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Innovative Artists’ Film: Aesthetica Art Prize 2023 Exhibition

The 2023 Aesthetica Art Prize Exhibition brings together 21 multidisciplinary projects from across the globe, including six shortlisted artists’ films. The moving images on view push the boundaries of filmmaking, from collaborations with AI GPT-3 technology and visual journeys across England that consider cross-cultural identity to works that mix archival, found and new footage to consider the magnitude of history and its legacy on identity today. Here we bring you a taster of the show, which is on view at York Art Gallery until 4 June, including this year’s Main and Emerging Prize winners.

This year’s Main Prize winner is Larry Achiampong’s Wayfinder. The BAFTA longlisted (2023) and Jarman Award (2021) nominated artist, filmmaker and musician blends archival material, film, live performance and still imagery to explore ideas surrounding class, gender, cross-cultural and digital identity. In the haunting piece, Achiampong traces the journey of a young girl, played by Perside Rodrigues, as she travels across England. As the narrator states: “This story starts at the end of a world we once knew”; it’s the beginning of an epic feature that builds a dialogue about class and economic exclusion, belonging and displacement, cultural heritage and the meaning of home. Remarkably, Achiampong not only co-wrote, directed and produced the piece, but also collaborated on the costume design, editing and cinematography.

Hope Strickland’s I’ll Be Back picked up the Emerging Prize. The work centres around the story of Haitian maroon leader François Mackandal – legendarily able to evade death and transform due to his powers of metamorphosis. “I loved the starting point of this myth,” shares Strickland, “and found it really energising as a position from which to think through liberatory futures and around Blackness and think through the machinations of power and truth that delineate the lines between myth, fiction, fact and the narratives that Western epistemologies have told themselves of our lives.” Elsewhere in the show, writer-director Ada Cotton and archivist and producer Etienne Joseph collaborate with African Street Style London Jeffrey Lennon on Progress (1968). The immersive visual and sonic experience invokes notions of time, struggle and spirituality. The film, says Joseph, looks at “social upheavals in the late 1960s, particularly on the African continent and the African diaspora”. Pineland/Hollywood by Debi Cornwall marks her return to visual expression after a 12-year career as a civil rights lawyer. The conceptual documentary artist’s entry is “an experimental short” that uses 500 clips from more than 200 pop culture films, accompanied by the testimony of a survivor of a traumatic event. “I’m interested in what’s happening to this militarised country that no longer can discern fact from fiction,” she notes.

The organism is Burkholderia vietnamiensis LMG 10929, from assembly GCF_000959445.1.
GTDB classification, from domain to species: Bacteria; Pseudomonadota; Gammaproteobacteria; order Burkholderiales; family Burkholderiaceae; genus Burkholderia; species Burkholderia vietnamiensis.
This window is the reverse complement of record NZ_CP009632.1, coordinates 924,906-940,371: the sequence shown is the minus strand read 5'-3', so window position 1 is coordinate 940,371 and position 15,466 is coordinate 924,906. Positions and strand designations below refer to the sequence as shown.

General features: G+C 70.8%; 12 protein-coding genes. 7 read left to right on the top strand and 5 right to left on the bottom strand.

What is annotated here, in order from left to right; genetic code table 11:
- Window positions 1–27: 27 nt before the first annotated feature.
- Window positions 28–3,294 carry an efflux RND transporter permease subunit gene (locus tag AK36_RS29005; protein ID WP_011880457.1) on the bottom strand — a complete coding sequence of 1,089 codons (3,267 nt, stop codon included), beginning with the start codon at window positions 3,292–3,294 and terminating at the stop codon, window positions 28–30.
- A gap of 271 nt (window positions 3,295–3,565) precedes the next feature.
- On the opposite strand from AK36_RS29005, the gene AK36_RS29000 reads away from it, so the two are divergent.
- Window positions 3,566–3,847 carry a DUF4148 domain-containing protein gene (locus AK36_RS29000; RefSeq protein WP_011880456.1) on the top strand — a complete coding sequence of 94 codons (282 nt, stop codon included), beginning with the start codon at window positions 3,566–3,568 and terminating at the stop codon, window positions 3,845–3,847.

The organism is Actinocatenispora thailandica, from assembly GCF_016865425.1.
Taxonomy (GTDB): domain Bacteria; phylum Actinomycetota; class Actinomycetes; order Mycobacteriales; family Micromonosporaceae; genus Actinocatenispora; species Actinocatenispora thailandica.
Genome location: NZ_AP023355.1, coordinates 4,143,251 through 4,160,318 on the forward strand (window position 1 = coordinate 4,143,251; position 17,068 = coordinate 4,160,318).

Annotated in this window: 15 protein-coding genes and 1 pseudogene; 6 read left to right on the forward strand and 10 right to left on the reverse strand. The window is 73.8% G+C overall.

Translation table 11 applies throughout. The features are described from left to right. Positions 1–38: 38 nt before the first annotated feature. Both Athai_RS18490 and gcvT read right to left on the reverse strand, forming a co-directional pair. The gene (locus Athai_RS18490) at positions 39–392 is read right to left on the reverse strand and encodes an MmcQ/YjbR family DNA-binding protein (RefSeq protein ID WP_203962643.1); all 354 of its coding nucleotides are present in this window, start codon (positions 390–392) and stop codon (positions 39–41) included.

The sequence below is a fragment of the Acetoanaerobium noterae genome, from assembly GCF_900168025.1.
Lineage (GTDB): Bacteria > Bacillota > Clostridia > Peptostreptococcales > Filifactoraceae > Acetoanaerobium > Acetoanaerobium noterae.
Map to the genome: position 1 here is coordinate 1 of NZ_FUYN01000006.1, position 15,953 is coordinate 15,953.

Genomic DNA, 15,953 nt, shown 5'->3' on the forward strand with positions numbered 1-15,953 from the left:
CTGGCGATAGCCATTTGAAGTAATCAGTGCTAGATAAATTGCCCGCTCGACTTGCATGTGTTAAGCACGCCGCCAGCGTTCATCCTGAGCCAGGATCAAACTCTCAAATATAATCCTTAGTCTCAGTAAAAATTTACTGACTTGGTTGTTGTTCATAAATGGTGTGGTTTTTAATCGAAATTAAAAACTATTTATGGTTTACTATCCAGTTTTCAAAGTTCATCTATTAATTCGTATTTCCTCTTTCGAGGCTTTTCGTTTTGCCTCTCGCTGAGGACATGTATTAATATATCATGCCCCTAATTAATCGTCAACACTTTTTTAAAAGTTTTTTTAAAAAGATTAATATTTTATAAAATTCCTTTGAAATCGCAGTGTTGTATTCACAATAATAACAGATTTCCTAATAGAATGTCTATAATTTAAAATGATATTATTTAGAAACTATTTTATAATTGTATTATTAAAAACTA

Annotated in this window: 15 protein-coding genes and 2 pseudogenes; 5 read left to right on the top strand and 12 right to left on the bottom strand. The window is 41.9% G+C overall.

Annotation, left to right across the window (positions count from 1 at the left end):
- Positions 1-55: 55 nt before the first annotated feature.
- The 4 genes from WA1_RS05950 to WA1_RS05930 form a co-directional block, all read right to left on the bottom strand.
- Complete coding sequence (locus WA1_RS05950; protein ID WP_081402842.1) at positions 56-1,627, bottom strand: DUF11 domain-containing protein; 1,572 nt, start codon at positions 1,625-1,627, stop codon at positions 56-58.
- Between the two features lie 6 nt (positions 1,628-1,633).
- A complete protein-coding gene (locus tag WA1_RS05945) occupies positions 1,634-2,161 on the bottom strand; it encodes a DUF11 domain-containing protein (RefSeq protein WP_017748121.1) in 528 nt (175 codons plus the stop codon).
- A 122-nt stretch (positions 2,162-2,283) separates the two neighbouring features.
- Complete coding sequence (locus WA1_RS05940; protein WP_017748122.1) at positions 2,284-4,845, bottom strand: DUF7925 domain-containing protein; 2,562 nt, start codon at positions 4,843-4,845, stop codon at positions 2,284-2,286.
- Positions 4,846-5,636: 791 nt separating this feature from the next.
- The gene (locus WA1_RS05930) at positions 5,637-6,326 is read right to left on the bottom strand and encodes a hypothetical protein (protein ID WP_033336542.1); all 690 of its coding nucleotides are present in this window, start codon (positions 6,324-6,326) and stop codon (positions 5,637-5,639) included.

Visual artist and filmmaker Steph Tari Odu’s The Language is a startling and beautiful look at an emerging ballroom community in Barcelona, examining themes of representation in a celebration of queerness, identity, the body and movement. The vibrant black-and-white work, as Odu says: “It looks at what the culture means to the community…how we make connections in new places that we find ourselves in.” Valentina Ferrandes’ Daaphne takes us to a new realm, re-framing the ancient Greek myth of Apollo and Daphne. The piece is a collaboration with AI GPT-3, prompted with excerpts of Ovid’s Metamorphoses, as the artists explains, it’s “the story of a rupture between humankind and nature.”

Aesthetica Art Prize 2023 Exhibition
York Art Gallery | Until 4 June | Free Entry

Words: James Mottram

1. Larry Achiampong, Still from Wayfinder, (2022). Single-channel 4K colour film with stereo sound. 83 min. Commissioned by Turner Contemporary with MK Gallery and Baltic Centre for Contemporary Art. © Larry Achiampong. All rights reserved, DACS/Artimage 2022. Courtesy the artist and Copperfield, London
2. Hope Strickland, Still from I’ll Be Back!, (2022). 10 min. 58 sec.
3. Valentina Ferrandes, Daaphne, (2022). Animation. 10 min.